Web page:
“Google claims that it’s attempting to streamline its policies — in fact, it’s about building even more detailed digital dossiers about the people who use Google services so that Google will get more ad revenue.,” says John M. Simpson, director of Consumer Watchdog’s Privacy Project, a California-based non-profit organization.“
The European Union announced new proposals Wednesday to keep online data private. In the U.S., there is a growing chorus of lawmakers who want to do the same . Currently, there are no state or federal limits on what information can be collected or with whom it can be shared, according to John M. Simpson, director of Consumer Watchdog’s Privacy Project, a California-based non-profit organization. Online data gathered can also be used in marketing housing, insurance, and financial services, Simpson says.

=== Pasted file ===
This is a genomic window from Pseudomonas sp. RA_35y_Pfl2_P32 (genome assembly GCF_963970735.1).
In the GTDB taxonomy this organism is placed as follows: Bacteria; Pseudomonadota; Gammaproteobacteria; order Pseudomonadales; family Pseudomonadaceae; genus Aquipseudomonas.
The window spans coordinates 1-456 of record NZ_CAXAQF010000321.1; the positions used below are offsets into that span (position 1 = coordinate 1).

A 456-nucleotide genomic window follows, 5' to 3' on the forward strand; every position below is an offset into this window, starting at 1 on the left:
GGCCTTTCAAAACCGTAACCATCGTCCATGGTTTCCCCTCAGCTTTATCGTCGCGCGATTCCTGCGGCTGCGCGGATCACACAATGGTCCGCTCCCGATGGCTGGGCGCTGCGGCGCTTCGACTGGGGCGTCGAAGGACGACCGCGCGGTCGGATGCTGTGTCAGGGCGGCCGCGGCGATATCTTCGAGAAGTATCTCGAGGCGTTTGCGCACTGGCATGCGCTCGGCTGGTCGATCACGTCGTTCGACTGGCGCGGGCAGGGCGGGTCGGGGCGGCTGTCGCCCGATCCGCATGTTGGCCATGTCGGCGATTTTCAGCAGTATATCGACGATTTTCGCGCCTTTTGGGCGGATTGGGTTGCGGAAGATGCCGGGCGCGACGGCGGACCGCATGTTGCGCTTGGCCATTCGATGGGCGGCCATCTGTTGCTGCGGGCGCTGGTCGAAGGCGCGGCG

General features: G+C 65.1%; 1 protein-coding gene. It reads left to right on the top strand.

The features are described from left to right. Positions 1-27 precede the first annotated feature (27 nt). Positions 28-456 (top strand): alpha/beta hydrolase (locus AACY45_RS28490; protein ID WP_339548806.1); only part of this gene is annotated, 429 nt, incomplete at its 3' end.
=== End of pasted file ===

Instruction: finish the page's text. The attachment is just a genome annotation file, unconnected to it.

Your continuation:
Google hasn’t exactly made life easy for itself by already scanning millions of books. John M. Simpson, director of the privacy project for the non-profit California-based Consumer Watchdog group, supports the digitization of the world’s books, but says, “Google’s entire business model is to never ask permission, but to seek forgiveness if necessary. Judge Chin has ruled simply that you can’t take other people’s property and use it without asking.”